| S A N TA FA V O R I T E S |

furnish this!

a r t m eets a e s t hetic s i n t he se hig h-e nd home -de sig n e mporiums by Al ic i a Kello g g

photo s by G abri ella Ma r k s

In a city so rich with creative culture, a place where home is integral to the local experience, it’s no surprise that Santa

Fe serves as a mecca for home design shoppers. These one-of-a-kind stores and galleries invite you to step inside their unique aesthetic and surround yourself with a sophisticated sense of style not found anywhere else. Housed in a Northern New Mexico-style building with lofty wooden ceilings and a warm contemporary atmosphere, Victoria Price Art & Design artfully blends Native American textiles, modern furniture, contemporary art, and organic accents into one cohesive whole. “It’s a 21st-century continuation of authentic Santa Fe style—which is not the Disney-ized fad of the 1990s, but an authentic melding of indigenous, regional, and international design that developed as people from around the world came to or through Santa Fe,” explains owner Victoria Price. Opened in 2003, VPA&D moved to its current Pacheco Park location in 2007. It’s now the source for local, regional, and international design, offering high-end Italian furniture, affordable European furniture lines, regional furniture, and fine contemporary art by regional artists. The showroom exudes a sharply honed style but with a Santa Fe twist: the Kartell Ghost Chair shares space with a cowhide-and-steel table and Native American textiles. In addition to providing design ideas and unusual gifts, pieces by cutting-edge jewelers, and “design for dogs,” VPA&D also provides custom furniture design and full interior design services, from ground-up construction to remodels and interior design consultations. “We hope that we will help people see that Santa Fe style is not a static concept, but really a blending of influences that capture everything we all love about living in New Mexico—from the glorious natural beauty to the indigenous cultures to the cutting-edge art and style that has been a part

VICTORIA PRICE ART & DESIGN 1512 Pacheco, Building B, Suite 102, 505-982-8632, victoriaprice.com Victoria Price Art & Design is a contemporary design studio offering everything from home furnishings, Native American textiles, jewelry, and art to ground-up design services. SEQUOIA 201 Galisteo, 505-982-7000, sequoiasantafe.com Sequoia is a lifestyle gallery near the Plaza featuring modern, organic wood and iron pieces by designer Sequoia Pawan Madan, as well as leather furniture, lamps, linens, organic mattresses, fine art, and home accessories.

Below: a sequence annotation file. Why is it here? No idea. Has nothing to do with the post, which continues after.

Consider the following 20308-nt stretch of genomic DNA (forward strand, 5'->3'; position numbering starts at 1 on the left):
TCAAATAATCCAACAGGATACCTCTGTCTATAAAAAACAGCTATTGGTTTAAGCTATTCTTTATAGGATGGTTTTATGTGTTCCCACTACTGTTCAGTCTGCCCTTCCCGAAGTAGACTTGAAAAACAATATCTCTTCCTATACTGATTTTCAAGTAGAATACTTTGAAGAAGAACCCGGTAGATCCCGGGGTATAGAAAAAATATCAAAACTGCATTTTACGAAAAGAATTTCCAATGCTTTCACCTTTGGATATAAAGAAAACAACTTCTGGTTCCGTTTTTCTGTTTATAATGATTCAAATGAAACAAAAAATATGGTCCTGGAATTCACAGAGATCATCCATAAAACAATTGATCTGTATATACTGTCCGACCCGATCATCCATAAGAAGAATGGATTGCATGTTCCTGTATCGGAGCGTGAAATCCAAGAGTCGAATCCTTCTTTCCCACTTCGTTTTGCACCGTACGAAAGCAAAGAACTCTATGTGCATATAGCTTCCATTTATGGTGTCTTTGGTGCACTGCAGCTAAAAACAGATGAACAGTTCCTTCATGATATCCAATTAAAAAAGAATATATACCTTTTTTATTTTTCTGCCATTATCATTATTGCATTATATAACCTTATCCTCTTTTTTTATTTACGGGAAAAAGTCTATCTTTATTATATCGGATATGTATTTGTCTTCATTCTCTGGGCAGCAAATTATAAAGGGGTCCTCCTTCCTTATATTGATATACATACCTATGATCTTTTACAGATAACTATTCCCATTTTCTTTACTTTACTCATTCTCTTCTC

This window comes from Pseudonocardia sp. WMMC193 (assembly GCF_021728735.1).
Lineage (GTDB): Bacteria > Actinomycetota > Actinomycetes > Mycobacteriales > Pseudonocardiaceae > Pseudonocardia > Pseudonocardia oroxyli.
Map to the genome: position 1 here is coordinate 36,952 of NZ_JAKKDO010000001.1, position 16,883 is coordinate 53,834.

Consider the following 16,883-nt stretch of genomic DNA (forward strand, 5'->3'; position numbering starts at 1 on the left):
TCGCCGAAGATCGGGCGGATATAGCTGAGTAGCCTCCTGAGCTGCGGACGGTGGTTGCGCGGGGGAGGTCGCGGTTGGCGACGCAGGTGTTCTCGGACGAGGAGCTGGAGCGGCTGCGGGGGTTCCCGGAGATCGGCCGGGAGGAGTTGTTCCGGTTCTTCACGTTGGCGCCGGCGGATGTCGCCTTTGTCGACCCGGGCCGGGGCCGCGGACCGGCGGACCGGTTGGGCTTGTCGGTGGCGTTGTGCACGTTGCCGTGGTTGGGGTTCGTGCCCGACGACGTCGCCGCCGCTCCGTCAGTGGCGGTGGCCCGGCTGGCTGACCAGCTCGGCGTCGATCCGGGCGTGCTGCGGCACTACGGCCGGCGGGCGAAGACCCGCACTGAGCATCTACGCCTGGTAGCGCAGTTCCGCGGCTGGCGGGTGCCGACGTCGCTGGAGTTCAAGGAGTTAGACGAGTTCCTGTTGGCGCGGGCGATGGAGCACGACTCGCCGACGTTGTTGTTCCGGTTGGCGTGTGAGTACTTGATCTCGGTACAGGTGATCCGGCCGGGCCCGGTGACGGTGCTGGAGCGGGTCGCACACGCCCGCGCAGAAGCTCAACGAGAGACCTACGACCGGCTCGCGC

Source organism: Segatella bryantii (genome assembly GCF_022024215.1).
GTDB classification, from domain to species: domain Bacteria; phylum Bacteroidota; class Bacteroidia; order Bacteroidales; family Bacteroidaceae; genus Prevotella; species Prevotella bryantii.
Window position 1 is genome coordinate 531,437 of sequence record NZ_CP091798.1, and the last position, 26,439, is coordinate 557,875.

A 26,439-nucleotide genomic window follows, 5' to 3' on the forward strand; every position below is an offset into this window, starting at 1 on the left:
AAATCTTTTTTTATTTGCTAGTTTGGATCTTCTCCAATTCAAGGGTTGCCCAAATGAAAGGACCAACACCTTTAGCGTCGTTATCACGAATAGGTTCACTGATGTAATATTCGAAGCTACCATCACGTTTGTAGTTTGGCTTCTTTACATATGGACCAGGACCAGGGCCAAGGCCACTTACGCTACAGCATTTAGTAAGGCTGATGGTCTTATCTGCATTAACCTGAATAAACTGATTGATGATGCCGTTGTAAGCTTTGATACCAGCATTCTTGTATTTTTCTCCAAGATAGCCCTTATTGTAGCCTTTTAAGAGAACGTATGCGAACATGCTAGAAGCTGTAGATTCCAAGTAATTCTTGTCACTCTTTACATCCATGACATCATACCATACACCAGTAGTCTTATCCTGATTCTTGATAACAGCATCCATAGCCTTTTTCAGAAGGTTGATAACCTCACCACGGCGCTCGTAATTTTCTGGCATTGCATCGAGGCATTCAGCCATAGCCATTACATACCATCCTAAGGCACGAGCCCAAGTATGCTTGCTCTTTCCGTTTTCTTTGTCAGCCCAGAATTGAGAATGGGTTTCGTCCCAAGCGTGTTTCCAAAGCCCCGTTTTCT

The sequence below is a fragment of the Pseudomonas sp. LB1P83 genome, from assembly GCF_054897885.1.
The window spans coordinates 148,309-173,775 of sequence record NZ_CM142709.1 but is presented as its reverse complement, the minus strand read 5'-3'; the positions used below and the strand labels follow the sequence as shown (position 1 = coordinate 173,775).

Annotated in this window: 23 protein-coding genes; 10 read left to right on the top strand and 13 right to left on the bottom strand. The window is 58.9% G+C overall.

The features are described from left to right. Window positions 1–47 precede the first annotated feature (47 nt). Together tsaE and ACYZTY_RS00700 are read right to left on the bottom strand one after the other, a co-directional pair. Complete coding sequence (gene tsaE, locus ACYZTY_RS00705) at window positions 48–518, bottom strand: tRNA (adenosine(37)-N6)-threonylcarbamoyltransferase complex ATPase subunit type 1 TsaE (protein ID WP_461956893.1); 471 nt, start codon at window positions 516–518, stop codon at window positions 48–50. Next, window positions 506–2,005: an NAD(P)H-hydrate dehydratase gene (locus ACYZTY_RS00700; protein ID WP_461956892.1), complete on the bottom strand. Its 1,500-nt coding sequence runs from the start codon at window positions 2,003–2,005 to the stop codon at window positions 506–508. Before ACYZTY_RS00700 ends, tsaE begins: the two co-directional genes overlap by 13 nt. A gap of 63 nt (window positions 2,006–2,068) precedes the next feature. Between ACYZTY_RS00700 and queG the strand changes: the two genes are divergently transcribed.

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of New Mexico since the early 20th century,” says Price. Nearby is the violet-colored Four, a decorative arts and design collaborative which opened its doors this past August. The store brings together four designers (hence Four) whose broad areas of expertise create a unique shopping opportunity. Aquila Stanley of Aquila Designs specializes in jewelry, interiors, and branding; Nedret Gürler of Nedret Oriental Rugs offers antique and contemporary rugs; Robin Gray of Robin Gray Design is an architect and offers contemporary rugs; and designer Michael Ouellette specializes in fine rugs, antiques, and interiors. Stepping into the bright, airy space, you’re surrounded by the colors and patterns of antique and contemporary rugs hanging on the walls and covering the floors. Furniture, art, antiques, and home accessories create striking vignettes, and display cases showcase jewelry alongside black stones and silver-colored branches. Ouellette expresses Four’s design sense as a “mix of contemporary and classic with a touch of industrial design.” The store hopes to collaborate with local artists and artisans as the young business moves forward. “We want to be different and have fun while we’re doing it,” says Gürler. Near the Plaza, you’ll find Sequoia, a lifestyle gallery filled with hand-picked collections for the home, many designed by owner Sequoia Pawan Madan. Featuring well-designed home furnishings made primarily from reclaimed woods, there are exotic, one-of-a-kind, slab dining tables, beds, silk bedding, and world-class contemporary art. Opened eight years ago, Sequoia expanded four years later from its original 850 square feet to 3,200. Talk about spacious. And the style? “Earthy and solid,” says Madan, “yet warm and graceful.” The beauty of the store’s wooden pieces takes center stage in Madan’s designs, many of which he models after patterns found in nature. The iron railing leading to the second floor, for example, resembles tree branches. Upstairs, the canopied skylight creates a cozy atmosphere for the luxurious bedding and distinctive furniture on display. All are a testament to Madan’s vision of his store as a celebration of “beauty and design.”